But if they cannot get a win over a short-handed Creighton team at home, who are they actually going to be?

VIDEO: No. 7 Creighton beats No. 22 Xavier, loses all-american Mo Watson to a knee injury

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Creighton point guard Mo Watson was carried off of the Cintas Center floor on Monday afternoon after an ugly-looking injury in the first half.

Watson drove the lane and landed on his left leg. He immediately grabbed the knee in clear distress:

The Bluejays would hold on to win a thrilling, hard-fought game, 72-67, without Watson. That’s impressive, and it means that they move into a tie for first place in the Big East with Villanova, but the story of this game was Watson.

According to a reporter at the game, Watson told head coach Gregg McDermott that he “heard it pop“. Losing Watson to any significant injury would be catastrophic for the No. 8 Bluejays. Watson entered Monday averaging 13.4 points and a nation’s-best 8.8 assists. He’s been in the top ten of our Player of the Year Power Rankings all season long, is a clear-cut candidate for an all-american team and is the engine for the high-powered offense that has made Creighton a Final Four contender.

The injury may be somewhat controversial as well. Two minutes before the video clip above, Watson banged knees with a Xavier defender and had to be helped off of the floor. He was tested on the sideline and allowed to return to the game, albeit with a noticeable limp.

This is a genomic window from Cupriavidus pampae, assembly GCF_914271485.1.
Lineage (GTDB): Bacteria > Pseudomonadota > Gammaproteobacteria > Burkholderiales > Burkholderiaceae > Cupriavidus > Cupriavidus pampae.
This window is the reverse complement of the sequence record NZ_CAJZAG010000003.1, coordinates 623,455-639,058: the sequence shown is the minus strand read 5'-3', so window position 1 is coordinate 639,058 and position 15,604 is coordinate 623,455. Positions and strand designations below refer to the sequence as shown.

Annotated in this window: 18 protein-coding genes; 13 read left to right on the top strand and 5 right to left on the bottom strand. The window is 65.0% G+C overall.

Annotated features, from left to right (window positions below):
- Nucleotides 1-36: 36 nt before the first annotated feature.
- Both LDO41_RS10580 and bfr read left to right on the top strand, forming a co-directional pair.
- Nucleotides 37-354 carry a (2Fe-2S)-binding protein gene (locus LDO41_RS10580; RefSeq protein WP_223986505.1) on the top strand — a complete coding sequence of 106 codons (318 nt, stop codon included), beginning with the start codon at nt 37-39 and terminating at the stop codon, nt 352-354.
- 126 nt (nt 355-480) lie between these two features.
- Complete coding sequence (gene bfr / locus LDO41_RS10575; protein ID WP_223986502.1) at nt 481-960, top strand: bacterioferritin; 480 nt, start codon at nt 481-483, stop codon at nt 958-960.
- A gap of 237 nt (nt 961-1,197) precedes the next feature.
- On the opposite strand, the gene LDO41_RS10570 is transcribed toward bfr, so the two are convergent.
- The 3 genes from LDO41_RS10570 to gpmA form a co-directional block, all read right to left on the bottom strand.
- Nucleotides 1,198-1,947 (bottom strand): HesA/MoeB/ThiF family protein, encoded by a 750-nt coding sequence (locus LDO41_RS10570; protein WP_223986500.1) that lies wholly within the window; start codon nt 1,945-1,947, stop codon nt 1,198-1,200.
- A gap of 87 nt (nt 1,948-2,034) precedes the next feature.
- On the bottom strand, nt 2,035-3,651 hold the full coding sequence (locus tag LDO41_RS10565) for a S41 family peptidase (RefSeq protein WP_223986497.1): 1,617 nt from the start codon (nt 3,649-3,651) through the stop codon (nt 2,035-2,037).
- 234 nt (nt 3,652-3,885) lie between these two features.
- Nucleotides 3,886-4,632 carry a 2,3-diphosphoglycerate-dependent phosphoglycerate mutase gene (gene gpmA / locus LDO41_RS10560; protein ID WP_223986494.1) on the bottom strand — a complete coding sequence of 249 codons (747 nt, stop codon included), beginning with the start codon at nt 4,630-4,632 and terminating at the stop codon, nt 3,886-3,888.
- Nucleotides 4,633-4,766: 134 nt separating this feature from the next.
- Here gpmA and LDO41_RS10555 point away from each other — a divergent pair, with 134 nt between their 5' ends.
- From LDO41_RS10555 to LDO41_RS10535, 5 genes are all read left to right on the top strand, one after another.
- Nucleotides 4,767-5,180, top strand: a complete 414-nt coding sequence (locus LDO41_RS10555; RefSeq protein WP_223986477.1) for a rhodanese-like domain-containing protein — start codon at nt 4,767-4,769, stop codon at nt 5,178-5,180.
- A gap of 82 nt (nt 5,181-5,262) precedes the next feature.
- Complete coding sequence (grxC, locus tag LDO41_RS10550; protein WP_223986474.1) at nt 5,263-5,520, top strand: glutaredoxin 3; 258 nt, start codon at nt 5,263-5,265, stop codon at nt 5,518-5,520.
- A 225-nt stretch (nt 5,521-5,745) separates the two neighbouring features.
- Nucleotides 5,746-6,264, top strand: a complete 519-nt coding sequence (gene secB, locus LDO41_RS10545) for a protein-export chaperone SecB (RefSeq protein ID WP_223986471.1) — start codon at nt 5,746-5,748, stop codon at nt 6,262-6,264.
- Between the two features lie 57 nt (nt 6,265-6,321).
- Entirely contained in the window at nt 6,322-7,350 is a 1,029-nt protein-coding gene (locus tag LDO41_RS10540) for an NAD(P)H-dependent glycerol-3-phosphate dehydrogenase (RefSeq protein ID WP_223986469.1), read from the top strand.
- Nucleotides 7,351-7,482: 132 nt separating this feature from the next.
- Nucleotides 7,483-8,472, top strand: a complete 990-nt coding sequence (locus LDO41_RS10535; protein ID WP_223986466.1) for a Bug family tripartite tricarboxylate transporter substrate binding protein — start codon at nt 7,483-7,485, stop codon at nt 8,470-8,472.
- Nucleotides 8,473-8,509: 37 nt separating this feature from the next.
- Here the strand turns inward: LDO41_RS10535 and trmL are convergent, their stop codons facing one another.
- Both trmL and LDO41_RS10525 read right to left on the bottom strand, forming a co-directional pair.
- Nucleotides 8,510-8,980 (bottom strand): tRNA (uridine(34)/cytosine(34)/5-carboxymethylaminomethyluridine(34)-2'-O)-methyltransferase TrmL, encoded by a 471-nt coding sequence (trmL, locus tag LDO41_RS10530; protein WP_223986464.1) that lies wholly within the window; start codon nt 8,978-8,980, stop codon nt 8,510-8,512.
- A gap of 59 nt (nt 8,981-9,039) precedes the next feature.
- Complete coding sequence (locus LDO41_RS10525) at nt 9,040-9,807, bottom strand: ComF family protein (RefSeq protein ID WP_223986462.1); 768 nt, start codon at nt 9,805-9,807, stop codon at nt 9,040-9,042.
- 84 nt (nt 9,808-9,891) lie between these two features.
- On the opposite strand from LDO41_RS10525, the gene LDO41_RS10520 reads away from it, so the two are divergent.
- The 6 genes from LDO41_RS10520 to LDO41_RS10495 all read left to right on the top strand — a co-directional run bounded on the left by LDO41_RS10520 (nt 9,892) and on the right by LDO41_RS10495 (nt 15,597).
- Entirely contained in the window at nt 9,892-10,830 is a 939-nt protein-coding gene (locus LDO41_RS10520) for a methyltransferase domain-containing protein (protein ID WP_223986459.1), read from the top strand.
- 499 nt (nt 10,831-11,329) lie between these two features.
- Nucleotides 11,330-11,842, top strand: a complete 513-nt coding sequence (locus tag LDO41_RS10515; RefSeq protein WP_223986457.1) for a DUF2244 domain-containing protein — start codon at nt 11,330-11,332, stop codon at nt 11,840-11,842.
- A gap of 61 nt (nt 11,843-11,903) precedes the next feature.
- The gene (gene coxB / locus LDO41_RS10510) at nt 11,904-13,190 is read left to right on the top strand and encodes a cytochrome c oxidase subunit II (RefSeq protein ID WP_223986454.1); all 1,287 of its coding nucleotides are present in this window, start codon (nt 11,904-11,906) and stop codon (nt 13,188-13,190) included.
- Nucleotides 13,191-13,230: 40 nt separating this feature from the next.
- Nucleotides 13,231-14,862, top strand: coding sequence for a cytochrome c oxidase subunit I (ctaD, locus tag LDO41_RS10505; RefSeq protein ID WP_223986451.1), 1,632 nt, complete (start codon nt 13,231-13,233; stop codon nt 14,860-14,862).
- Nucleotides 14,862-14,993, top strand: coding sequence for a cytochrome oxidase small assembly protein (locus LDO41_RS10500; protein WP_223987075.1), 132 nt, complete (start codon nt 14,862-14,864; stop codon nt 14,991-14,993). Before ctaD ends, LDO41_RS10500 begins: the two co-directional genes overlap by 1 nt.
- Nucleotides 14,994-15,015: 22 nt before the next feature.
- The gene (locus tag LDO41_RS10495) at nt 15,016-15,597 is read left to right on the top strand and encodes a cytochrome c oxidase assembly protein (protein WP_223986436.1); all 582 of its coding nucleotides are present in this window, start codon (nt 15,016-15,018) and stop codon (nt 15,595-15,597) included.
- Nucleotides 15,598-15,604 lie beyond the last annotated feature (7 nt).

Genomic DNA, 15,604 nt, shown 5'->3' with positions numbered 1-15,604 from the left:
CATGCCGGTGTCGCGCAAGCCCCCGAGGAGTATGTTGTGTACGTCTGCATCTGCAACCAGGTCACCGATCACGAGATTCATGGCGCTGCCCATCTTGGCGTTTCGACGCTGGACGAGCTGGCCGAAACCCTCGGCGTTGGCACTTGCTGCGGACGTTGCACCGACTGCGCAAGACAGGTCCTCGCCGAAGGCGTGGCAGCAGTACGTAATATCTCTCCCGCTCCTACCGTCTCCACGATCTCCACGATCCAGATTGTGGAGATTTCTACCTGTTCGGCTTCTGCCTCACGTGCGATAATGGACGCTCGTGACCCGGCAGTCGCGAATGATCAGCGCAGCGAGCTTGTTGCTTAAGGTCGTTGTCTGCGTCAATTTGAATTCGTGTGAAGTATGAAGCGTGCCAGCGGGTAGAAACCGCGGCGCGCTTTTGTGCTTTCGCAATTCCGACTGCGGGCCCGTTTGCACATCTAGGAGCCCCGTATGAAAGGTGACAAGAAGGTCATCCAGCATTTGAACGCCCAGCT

UPDATE: Gregg McDermott told FS1 after the game that Watson’s ligaments are intact, but that they are concerned about the meniscus.

College Basketball Coaches Poll: Kansas vaults to No. 1

LAWRENCE, KS - DECEMBER 03:  Devonte' Graham #4 of the Kansas Jayhawks celebrates with Frank Mason III #0 after making a three-pointer during the game against the Stanford Cardinal at Allen Fieldhouse on December 3, 2016 in Lawrence, Kansas.  (Photo by Jamie Squire/Getty Images)
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Kansas vaulted up to the No. 1 spot in the Coaches Poll for the first time this season, receiving 23 of the 32 first place votes.

Villanova comes in at No. 2 while UCLA, Gonzaga and Kentucky finish up the top five. Bay.or, who was No. 1 in the country last week, is No. 6 while Duke fell all the way to No. 18 with a pair of losses last week.

RANKINGS: AP Poll | Coaches Poll | NBC Sports Top 25

1. Kansas (23 first-place votes)
2. Villanova (4)
3. UCLA (2)
4. Gonzaga (3)
5. Kentucky
6. Baylor
7. Creighton
8. West Virginia
9. North Carolina
10. Oregon
11. Louisville
12. Florida State
13. Arizona
14. Butler
15. Notre Dame
16. Virginia
17. Wisconsin
18. Duke
19. Xavier
20. Cincinnati
21. Florida
22. Purdue
23. Saint Mary’s